A woman allegedly driving drunk, sent a text message to an ex-boyfriend, detailing the fact that she was intoxicated while driving and that if anything were to happen, it would be his fault.
Mila Dago allegedly texted “Driving drunk woo…I’ll be dead thanks to you.”
There is no specific scientific data that I am relying up to support the following statements. They are based upon my own observations. From what I observe, more than 70% of Fort Lauderdale, Weston, Pembroke Pines, Florida, drivers are looking at their cellphones while driving – and probably attempting to type and read from it – while they were attempting to operate a motor vehicle.
Based upon my observations, almost without exception each one of these individuals are not driving safely. They are weaving, staying stopped after the light changes, not noticing traffic slowing or stopping ahead of them, and generally placing everyone’s life at risk!
The act of looking away from the road to use the visuals on your cell phone, by not focusing in front of you – behind you – at your mirrors, from not maintaining 100% of your focus on safety – is the act of 100% compromise of the safe operation of your motor vehicle and everyone else on the roadway!
Something must be done to prevent the visual use / distraction of cell phone usage while operating a moving vehicle. While this Wall Street Journal article suggesting that law enforcement is attempting to crack down on texting while driving by using law enforcement personnel driving in disguise, is a start, there is no question that this alone – as well as leaving it up to the driver to stop –is not enough!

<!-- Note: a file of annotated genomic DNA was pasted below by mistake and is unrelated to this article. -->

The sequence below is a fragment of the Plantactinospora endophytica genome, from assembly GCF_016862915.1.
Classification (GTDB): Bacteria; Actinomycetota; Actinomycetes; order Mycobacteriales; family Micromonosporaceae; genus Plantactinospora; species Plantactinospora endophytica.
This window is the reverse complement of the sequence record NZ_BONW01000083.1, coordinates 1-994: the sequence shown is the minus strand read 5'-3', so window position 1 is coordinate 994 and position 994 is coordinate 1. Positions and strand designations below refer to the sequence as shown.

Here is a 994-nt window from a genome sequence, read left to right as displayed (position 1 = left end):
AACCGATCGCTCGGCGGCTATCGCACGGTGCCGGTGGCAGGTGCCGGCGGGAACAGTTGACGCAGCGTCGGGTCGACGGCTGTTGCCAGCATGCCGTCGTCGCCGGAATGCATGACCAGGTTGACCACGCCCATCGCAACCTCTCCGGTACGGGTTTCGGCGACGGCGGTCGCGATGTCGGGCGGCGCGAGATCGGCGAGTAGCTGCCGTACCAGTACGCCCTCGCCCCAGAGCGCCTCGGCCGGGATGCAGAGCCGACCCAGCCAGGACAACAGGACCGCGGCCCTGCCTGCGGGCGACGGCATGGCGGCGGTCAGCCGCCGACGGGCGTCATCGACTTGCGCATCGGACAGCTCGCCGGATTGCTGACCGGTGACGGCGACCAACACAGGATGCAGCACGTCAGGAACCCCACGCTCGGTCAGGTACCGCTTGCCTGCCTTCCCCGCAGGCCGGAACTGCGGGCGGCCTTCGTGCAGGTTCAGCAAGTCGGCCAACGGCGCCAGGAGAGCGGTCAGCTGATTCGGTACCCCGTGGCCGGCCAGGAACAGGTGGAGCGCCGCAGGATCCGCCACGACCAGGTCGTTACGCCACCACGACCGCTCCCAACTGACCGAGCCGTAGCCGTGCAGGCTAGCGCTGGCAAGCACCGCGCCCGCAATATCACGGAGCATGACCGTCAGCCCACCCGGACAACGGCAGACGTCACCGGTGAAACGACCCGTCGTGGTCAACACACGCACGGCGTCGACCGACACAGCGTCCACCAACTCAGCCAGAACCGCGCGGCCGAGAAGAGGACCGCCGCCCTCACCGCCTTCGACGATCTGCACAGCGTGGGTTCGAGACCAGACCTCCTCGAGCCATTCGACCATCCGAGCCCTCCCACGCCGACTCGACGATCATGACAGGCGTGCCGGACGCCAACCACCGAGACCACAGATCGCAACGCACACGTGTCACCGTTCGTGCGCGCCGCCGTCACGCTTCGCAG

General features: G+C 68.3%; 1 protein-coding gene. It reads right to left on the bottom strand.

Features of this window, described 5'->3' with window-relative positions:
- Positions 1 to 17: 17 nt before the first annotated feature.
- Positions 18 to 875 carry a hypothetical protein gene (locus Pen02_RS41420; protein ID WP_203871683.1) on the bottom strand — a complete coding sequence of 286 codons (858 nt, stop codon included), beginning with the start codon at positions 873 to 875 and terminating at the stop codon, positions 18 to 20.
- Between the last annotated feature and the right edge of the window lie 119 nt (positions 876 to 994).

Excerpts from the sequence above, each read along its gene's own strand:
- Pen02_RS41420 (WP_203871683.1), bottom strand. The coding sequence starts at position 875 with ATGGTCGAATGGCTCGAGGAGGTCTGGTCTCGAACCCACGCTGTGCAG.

The manufacturers must develop and implement the technology to shut off a cell phone’s visual functions (i.e. internet, emails, or texting) while that user is driving. It should be the responsibility of the manufacturers / the technology firms, to finally implement safety shut-offs of their cellphones in the driver’s seat of cars; and not shift the responsibility to the drivers and law enforcement, or the legislature. It’s just not realistic, or enough.
We must stop this distraction to prevent drivers from placing us all at serious risk on Florida highways.
For further discussion on this very serious topic please do not hesitate to contact this office at firstname.lastname@example.org or (954) 349-3300 and asking to speak to Marvin S. Schulman, Esq. Thank you.